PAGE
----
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NYPD looking into possible Weinstein leads, source says

The NYPD is looking into whether there are

The NYPD is looking into whether there are more allegations against Harvey Weinstein, the department said. Credit: AFP / Getty Images / Yann Coatsaliou

As the probe into Harvey Weinstein’s actions spread overseas, NYPD investigators are looking into a number of possible leads involving allegations of sexual misconduct against the disgraced Hollywood producer, a law enforcement source said Thursday.

The source, who didn’t want to be identified, said the leads, including one coming from an attorney said to be representing a possible victim, were being vetted but it was unclear at this point whether they were credible.

The tips came after the department on Thursday invited anyone with information about possible misconduct by Weinstein, 65, to come forward.

So far, the only allegation against Weinstein pursued by the NYPD involved a 2015 report by Italian model Ambra Battilana Gutierrez, who said he touched her breasts in his Manhattan office. Gutierrez got Weinstein to admit on tape that he touched her. But Manhattan District Attorney Cyrus Vance Jr. said his top prosecutors stated there wasn’t enough evidence to prove a crime, a view police and some legal experts have challenged.

“In all deference to DA Vance, after reviewing contents of the tape recording, this was a highly prosecutable case,” said James DiPietro, a defense attorney and former Nassau assistant district attorney.

Vance spokeswoman Joan Vollero said Thursday that the office intended to work with the NYPD on any new complaints against Weinstein.

Separately, the NYPD has acknowledged that it was trying to locate Lucia Stoller, a former aspiring actress. In a recent New Yorker article, Stoller alleged that Weinstein forced her to perform oral sex on him in summer 2004 in his Manhattan office. Detectives want to talk with Stoller, who may be out of the country, to assess the claims made in the magazine article, a police spokesman said.

Since stories broke last week in which Weinstein was accused by a number of women, including actresses Angelina Jolie and Gwyneth Paltrow, of sexual harassment or sexual misconduct, the one-time Hollywood powerhouse was fired from The Weinstein Co., which he co-founded with brother Bob, and was ditched by his wife and condemned by numerous stars whose careers he molded. Former Democratic presidential nominee Hillary Clinton said she was appalled by Weinstein and was donating his campaign contributions to charity.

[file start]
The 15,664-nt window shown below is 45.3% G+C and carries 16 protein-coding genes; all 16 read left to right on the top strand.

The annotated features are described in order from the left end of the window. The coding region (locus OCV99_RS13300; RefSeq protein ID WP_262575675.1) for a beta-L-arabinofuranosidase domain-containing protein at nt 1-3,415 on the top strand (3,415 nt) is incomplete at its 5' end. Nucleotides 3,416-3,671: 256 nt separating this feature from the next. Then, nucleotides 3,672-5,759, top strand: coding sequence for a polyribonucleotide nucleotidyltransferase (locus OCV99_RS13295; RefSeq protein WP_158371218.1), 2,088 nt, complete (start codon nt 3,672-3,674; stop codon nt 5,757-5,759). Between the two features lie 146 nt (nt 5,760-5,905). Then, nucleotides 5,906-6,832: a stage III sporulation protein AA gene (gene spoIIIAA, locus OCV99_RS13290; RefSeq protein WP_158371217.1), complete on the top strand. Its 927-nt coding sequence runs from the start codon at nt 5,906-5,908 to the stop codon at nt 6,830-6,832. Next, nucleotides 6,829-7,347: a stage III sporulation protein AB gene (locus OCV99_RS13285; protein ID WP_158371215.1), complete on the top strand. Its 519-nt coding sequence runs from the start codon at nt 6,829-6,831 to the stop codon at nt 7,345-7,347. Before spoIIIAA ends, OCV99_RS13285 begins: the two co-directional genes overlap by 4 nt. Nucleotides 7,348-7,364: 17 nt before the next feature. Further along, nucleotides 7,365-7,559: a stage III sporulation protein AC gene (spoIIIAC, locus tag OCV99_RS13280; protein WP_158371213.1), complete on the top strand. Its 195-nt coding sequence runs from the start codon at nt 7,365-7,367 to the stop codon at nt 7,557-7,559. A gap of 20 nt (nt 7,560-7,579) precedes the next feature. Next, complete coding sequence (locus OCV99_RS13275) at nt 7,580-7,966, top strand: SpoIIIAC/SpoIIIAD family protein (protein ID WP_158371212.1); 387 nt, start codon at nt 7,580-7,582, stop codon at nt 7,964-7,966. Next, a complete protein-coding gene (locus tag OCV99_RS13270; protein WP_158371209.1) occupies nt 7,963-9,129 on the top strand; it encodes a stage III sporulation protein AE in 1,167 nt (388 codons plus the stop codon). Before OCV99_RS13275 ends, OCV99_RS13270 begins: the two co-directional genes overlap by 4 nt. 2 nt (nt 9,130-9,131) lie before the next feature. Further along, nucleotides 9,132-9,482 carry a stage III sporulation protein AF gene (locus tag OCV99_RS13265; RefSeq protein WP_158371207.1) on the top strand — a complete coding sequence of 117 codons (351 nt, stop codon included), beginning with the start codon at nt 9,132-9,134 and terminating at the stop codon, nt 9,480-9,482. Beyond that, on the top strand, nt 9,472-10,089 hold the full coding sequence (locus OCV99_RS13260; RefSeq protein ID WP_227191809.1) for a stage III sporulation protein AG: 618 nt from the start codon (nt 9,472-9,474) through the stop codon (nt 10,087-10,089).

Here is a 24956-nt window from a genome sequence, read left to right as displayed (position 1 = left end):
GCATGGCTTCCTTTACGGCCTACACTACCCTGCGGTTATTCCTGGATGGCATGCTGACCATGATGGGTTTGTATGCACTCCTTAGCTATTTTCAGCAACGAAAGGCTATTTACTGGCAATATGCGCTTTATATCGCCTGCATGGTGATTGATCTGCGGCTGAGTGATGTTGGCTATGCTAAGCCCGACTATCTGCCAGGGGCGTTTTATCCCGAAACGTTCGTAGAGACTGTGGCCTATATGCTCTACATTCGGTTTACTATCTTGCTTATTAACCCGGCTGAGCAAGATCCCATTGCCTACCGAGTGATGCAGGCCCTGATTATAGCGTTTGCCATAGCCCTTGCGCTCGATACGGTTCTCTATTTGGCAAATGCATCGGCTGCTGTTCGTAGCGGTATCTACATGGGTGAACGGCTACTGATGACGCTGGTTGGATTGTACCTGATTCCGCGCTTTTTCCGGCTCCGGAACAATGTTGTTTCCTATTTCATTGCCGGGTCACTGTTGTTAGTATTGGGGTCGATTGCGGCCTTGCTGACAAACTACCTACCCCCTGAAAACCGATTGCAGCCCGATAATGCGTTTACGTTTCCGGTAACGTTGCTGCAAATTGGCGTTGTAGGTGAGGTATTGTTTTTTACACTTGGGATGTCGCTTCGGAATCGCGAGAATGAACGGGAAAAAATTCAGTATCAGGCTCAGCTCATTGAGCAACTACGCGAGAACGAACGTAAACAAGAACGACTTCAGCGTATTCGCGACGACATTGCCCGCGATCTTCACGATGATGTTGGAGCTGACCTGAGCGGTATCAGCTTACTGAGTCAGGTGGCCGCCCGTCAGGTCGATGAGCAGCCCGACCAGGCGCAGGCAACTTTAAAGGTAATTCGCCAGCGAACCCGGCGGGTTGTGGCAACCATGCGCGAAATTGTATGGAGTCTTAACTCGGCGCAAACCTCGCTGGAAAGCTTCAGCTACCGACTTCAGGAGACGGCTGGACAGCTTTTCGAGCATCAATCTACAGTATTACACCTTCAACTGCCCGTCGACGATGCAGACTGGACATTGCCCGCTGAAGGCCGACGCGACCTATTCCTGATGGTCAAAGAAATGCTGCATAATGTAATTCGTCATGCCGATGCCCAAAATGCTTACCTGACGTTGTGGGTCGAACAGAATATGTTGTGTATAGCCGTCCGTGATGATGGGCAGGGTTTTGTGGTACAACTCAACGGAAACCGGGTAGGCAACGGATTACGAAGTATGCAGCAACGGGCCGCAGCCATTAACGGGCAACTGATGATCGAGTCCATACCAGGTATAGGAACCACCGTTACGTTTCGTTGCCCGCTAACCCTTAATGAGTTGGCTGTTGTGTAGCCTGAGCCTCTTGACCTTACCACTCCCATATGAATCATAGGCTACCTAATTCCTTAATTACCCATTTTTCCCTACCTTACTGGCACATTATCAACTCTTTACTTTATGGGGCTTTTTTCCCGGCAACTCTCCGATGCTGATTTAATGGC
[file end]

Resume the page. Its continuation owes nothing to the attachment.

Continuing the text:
In an Instagram post Thursday, actress Kate Beckinsale said she was 17 when Weinstein greeted her in his bathrobe for a meeting in a room at the Savoy Hotel in London, according to The Associated Press. Beckinsale said she left the meeting uneasy but unscathed, the AP said. A few years later, Weinstein asked her if he had tried anything with her at the first meeting. She said she realized “he couldn’t remember if he had assaulted me or not,” the AP reported.

British media reported Thursday that London police were investigating a sexual assault allegation against Weinstein, according to AP.

The allegation, which came from the Merseyside force in northwest England, concerns “an alleged sexual assault in the London area in the 1980s,” the AP said. British police do not identify suspects who have not been charged, the AP said.

Sex crime cases are difficult to make, legal experts said. State statistics show that city prosecutors bring charges in about half the first-degree rape case arrests and that only half of those cases lead to convictions. They decline to prosecute about 5 percent to 15 percent of sex cases.

Manhattan defense attorney Jeffrey Lichtman says he defends about five sex crime cases a year, with most reduced to nonsexual charges.

“It is very rare that they get a conviction,” Lichtman said.

Weinstein, through his spokeswoman, has denied any allegations of nonconsensual sex.

With Matthew Chayes


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